Over the past decade, researchers have investigated whether artificial light – especially wavelengths of blue light – pose a risk to human health.
You may have heard that too much screen time in the evening is bad for you, and it's true the blue light emitted by devices like phones and tablets can interfere with your sleep.
But blue light is not that bad – and here's why.
Blind mice feel blue light
In 2002, researchers identified a new type of photoreceptor cell in the eye when the visually blind mice they studied could still respond to some wavelengths of light.
The cells, called Intrinsically Photo Sensitive Retinal Ganglion Cells (ipRGCs), respond to the light to regulate our circadian clock – not to form images that spell and cones in our eyes do.
By discovering how much light is present in our environment, the cells can communicate with our brain and body that it's time or time to sleep and thereby put our circadian clock, according to neuroscience Stuart Peirson from Oxford University.
"We have been developed to expect light for a certain part of the day and it optimizes our physiology and behavior to predict changes in our environment," said Dr. Peirson.
IpRGCs are sensitive to light wavelengths of 480 nanometers – just in the blue light spectrum.
But Dr. Peirson said, in fact, that IpRGCs can detect most wavelengths of light, and it can all interfere with our circadian clock.
Disturb your circadian clock
In modern society, artificial is all-encompassing – and it is consistent with our body's expected light moon cycle, according to psychologist Lora Wu of Massey University, who contributed to a report of blue light released this week by the Royal Society Te Aparangi in New Zealand.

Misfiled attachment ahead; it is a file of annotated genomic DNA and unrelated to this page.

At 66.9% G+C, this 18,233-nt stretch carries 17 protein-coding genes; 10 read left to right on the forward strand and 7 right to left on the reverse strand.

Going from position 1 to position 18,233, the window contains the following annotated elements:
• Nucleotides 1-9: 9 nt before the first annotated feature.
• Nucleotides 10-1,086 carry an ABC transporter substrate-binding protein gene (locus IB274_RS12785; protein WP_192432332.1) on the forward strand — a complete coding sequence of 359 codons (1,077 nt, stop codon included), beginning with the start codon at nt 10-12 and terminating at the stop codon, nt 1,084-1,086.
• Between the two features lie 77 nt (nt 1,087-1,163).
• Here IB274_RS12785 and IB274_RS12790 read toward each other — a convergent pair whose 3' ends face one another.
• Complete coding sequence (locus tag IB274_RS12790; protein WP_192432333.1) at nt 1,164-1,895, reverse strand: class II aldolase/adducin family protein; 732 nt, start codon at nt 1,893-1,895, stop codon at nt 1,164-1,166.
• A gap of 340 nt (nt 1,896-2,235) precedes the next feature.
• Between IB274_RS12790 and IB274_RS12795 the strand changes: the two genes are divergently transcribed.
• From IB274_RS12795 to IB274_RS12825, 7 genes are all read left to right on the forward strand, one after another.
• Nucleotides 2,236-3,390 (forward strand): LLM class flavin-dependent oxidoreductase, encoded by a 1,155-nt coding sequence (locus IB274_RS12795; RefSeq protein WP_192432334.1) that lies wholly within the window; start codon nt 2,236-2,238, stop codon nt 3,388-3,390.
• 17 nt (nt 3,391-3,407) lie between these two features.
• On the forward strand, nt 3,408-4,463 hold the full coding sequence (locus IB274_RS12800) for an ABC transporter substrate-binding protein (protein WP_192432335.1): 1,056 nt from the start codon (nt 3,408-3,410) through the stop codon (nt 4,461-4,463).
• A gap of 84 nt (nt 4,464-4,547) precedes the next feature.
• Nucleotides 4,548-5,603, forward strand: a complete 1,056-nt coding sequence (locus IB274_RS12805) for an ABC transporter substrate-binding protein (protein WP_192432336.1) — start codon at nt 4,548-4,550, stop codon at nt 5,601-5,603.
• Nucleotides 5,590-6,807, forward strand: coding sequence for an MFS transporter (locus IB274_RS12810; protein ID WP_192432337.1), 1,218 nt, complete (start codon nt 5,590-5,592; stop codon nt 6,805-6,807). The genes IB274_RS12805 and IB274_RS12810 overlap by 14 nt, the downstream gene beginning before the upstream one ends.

"We have a master clock in our brain, which is determined by light exposure to the eye. And every body and body in your body also has an internal clock," said Dr. Wu.
"If your main watch is not synchronized with your various internal clocks, it can lead to circadian desynchronism, which has major health effects."
These contradictory signals between your watches can lead to changes in your physiology and behavior – such as your mood and metabolism.
Shift workers – who often need to sleep and eat at odd times – are the main candidates for circadian desynchrony.
And Dr. Wu generally said that it is very difficult for people to adapt to such disorders, with one exception.
"Sometimes people think if you're a permanent shift worker, you can essentially turn the clock and then be awake and work at night and fall asleep during the day. But the only place where it has been shown is in offshore oil platforms," she said
On offshore rigs, it is possible to have complete control over the physical and social environment of the workers, so their meals, lighting exposure and socialization pass all over to night time.
"In the case of [offshore rigs] You may see some adaptation in daily life, says Dr. Wu.
"But generally, workers do not change very well at all, because people tend to return to a daytime schedule when they are in their days."
In the case of blue light, it is the time of your exposure that is important to your health.
"You actually need [blue light] in the morning to help your watch sync, "said Dr. Wu.
And you can get this natural from daylight.
But there is solid proof that if you get too much blue light before bed from devices like phones or tablets or from black rays, it will interfere with your body clock.
And that's because ipRGC in your eye – very sensitive to blue light – says to your brain, it's not time to sleep yet.
Blue light and mental illness